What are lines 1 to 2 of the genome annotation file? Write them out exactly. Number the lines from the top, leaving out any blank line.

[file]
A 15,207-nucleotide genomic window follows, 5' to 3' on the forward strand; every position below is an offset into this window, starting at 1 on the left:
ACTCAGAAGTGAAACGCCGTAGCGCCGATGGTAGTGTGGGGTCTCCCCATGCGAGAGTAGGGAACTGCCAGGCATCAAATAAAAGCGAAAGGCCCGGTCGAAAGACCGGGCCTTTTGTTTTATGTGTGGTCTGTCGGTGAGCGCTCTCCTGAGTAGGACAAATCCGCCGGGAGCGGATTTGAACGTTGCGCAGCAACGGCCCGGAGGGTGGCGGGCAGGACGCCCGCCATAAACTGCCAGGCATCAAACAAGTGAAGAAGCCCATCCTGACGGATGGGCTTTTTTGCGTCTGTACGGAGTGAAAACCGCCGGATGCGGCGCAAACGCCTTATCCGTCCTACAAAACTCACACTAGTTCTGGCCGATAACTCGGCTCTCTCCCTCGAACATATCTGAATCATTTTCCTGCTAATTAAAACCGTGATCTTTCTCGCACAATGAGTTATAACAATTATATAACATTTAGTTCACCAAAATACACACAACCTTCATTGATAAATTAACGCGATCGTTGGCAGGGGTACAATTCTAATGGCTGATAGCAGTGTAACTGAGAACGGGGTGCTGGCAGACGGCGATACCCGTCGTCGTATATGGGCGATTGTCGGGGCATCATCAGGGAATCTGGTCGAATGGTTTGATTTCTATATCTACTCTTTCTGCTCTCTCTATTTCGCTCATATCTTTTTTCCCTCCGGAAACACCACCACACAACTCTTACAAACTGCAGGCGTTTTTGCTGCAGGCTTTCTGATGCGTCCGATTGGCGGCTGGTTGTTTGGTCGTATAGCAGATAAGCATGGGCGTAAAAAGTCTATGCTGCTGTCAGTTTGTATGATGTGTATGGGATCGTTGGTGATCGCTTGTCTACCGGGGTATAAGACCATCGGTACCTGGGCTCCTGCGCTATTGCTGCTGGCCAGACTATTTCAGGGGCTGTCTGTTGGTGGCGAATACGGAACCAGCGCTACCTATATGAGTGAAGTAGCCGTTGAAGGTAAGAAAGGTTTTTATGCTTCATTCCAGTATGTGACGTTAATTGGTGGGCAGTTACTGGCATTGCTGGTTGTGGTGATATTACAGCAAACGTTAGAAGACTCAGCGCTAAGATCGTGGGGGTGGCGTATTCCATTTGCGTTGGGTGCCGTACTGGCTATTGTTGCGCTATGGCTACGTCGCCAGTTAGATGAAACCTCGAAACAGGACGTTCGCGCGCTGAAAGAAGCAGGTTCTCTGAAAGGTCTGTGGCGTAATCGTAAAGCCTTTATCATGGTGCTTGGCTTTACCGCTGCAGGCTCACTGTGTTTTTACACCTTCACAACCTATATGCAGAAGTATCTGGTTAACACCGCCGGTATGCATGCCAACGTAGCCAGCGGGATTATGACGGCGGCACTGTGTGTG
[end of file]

A 15,207-nucleotide genomic window follows, 5' to 3' on the forward strand; every position below is an offset into this window, starting at 1 on the left:
ACTCAGAAGTGAAACGCCGTAGCGCCGATGGTAGTGTGGGGTCTCCCCATGCGAGAGTAGGGAACTGCCAGGCATCAAATAAAAGCGAAAGGCCCGGTCGAAAGACCGGGCCTTTTGTTTTATGTGTGGTCTGTCGGTGAGCGCTCTCCTGAGTAGGACAAATCCGCCGGGAGCGGATTTGAACGTTGCGCAGCAACGGCCCGGAGGGTGGCGGGCAGGACGCCCGCCATAAACTGCCAGGCATCAAACAAGTGAAGAAGCCCATCCTGACGGATGGGCTTTTTTGCGTCTGTACGGAGTGAAAACCGCCGGATGCGGCGCAAACGCCTTATCCGTCCTACAAAACTCACACTAGTTCTGGCCGATAACTCGGCTCTCTCCCTCGAACATATCTGAATCATTTTCCTGCTAATTAAAACCGTGATCTTTCTCGCACAATGAGTTATAACAATTATATAACATTTAGTTCACCAAAATACACACAACCTTCATTGATAAATTAACGCGATCGTTGGCAGGGGTACAATTCTAATGGCTGATAGCAGTGTAACTGAGAACGGGGTGCTGGCAGACGGCGATACCCGTCGTCGTATATGGGCGATTGTCGGGGCATCATCAGGGAATCTGGTCGAATGGTTTGATTTCTATATCTACTCTTTCTGCTCTCTCTATTTCGCTCATATCTTTTTTCCCTCCGGAAACACCACCACACAACTCTTACAAACTGCAGGCGTTTTTGCTGCAGGCTTTCTGATGCGTCCGATTGGCGGCTGGTTGTTTGGTCGTATAGCAGATAAGCATGGGCGTAAAAAGTCTATGCTGCTGTCAGTTTGTATGATGTGTATGGGATCGTTGGTGATCGCTTGTCTACCGGGGTATAAGACCATCGGTACCTGGGCTCCTGCGCTATTGCTGCTGGCCAGACTATTTCAGGGGCTGTCTGTTGGTGGCGAATACGGAACCAGCGCTACCTATATGAGTGAAGTAGCCGTTGAAGGTAAGAAAGGTTTTTATGCTTCATTCCAGTATGTGACGTTAATTGGTGGGCAGTTACTGGCATTGCTGGTTGTGGTGATATTACAGCAAACGTTAGAAGACTCAGCGCTAAGATCGTGGGGGTGGCGTATTCCATTTGCGTTGGGTGCCGTACTGGCTATTGTTGCGCTATGGCTACGTCGCCAGTTAGATGAAACCTCGAAACAGGACGTTCGCGCGCTGAAAGAAGCAGGTTCTCTGAAAGGTCTGTGGCGTAATCGTAAAGCCTTTATCATGGTGCTTGGCTTTACCGCTGCAGGCTCACTGTGTTTTTACACCTTCACAACCTATATGCAGAAGTATCTGGTTAACACCGCCGGTATGCATGCCAACGTAGCCAGCGGGATTATGACGGCGGCACTGTGTGTG